So just think about the prints and the different ways that you can use prints, but especially stripes and plaids, to give your garment a totally different look. And another thing you can do in a similar vein is use color blocking. So this is a great thing to do if you don't have enough fabric to complete your garment. Or maybe you have some scraps that you want to get rid of and you can put them all together and make a color-blocked garment.

And I mean, I think this can look really cool. You could even do, like, kind of a patchwork effect if you wanted to. You could kind of almost make your own fabric, sort of like, you know, the quilted coats have become a big deal in recent years, and I think they look amazing and they're so beautiful. And you could easily do something like that with fabric that you already have.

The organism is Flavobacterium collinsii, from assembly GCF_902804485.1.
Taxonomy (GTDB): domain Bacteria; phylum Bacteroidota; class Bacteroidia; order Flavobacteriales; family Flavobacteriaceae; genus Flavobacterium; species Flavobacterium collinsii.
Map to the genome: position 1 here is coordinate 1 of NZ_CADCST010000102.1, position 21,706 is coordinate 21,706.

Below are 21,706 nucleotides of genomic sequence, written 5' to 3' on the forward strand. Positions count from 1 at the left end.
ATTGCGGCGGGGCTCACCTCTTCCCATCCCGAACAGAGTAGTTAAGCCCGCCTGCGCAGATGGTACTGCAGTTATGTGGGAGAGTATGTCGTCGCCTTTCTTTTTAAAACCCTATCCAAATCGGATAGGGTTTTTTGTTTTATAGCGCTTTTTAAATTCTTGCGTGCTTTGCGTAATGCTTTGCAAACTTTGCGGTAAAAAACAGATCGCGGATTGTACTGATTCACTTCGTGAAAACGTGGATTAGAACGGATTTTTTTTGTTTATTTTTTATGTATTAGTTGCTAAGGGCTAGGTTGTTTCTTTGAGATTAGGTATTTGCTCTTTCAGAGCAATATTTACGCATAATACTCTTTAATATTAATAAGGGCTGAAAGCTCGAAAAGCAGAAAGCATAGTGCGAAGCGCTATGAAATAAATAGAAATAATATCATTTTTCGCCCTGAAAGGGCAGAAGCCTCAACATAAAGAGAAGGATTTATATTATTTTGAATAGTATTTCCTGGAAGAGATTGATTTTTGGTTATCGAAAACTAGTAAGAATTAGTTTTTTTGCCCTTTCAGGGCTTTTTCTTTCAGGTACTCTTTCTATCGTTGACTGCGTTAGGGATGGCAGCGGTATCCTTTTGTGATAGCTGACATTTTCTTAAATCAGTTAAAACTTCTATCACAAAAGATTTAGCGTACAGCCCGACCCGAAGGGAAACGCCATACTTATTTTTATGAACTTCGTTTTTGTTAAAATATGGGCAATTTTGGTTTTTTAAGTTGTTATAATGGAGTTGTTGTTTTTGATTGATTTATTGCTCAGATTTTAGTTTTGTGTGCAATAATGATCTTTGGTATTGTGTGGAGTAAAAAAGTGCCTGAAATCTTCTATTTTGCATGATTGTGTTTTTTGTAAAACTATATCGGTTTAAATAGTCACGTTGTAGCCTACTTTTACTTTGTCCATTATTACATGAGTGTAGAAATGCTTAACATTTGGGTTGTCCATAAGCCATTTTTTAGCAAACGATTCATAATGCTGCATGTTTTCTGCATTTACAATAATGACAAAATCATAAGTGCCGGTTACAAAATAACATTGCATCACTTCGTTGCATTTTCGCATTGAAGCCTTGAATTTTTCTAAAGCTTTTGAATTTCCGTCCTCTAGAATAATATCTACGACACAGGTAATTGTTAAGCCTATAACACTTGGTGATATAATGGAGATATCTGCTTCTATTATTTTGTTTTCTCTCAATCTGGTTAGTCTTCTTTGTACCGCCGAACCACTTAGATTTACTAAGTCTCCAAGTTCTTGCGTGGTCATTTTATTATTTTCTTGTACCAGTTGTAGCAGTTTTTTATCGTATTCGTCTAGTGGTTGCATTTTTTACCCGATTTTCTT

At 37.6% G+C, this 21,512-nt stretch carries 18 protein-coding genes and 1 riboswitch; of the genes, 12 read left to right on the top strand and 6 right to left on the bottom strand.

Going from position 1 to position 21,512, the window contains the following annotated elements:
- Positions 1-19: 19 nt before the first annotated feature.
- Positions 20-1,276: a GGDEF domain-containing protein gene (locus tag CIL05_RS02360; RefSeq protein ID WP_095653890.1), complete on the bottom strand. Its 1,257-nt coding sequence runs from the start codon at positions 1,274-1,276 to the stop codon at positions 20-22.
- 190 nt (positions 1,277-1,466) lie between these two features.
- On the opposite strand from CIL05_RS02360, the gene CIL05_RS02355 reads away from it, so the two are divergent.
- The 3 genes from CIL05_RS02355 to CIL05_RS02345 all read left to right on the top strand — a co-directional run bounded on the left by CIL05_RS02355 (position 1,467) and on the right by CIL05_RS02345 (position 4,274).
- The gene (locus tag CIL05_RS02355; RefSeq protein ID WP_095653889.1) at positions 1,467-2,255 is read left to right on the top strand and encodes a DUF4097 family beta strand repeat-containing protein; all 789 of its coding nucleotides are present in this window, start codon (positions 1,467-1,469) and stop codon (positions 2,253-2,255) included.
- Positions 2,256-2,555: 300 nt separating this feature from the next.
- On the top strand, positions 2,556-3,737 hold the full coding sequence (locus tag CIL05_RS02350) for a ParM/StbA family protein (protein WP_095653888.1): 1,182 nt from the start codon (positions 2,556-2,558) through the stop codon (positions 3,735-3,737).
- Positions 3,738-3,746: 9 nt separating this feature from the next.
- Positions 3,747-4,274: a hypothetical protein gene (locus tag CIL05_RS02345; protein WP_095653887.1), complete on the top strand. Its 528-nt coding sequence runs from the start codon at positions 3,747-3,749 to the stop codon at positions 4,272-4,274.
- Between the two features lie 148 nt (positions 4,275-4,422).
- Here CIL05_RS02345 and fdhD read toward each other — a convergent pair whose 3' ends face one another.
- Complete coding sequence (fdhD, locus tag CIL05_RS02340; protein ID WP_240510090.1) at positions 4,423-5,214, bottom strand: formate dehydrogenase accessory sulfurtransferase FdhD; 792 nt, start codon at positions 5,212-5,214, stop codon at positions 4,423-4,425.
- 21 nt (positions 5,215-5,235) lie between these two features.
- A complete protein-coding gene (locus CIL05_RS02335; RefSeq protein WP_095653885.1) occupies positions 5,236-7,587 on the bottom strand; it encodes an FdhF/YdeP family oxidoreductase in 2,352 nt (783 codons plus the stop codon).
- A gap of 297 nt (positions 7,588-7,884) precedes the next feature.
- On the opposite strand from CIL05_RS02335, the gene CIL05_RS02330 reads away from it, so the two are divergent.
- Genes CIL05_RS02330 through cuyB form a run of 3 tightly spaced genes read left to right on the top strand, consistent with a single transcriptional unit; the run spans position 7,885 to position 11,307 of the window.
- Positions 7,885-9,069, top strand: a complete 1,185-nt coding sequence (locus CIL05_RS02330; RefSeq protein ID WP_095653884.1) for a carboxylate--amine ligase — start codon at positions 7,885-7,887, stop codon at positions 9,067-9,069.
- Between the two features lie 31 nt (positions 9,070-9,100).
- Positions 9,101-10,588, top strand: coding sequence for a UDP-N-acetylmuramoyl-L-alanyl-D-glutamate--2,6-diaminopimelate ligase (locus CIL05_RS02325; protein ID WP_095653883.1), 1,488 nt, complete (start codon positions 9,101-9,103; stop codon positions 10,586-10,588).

And then lastly, one thing you can do is with fabric to change up the look is just add a fun lining. So if your garment already has a lining, you could switch up the fabric. That you use for the lining. And if it doesn't have a lining, it's something that you could add in. I really like this for things like skirts where the lining can kind of peek out a little bit. It can really give your garment a slightly different look. And it's also, again, a good way to use fabric that you might have already. Since linings are often something that you can really play around with, it's not visible all the time on the outside of the garment. And I think a fun lining is just like a cool way to add a little personal touch to something without feeling like you're going over the top or you won't be able to wear it with other clothing that you already have.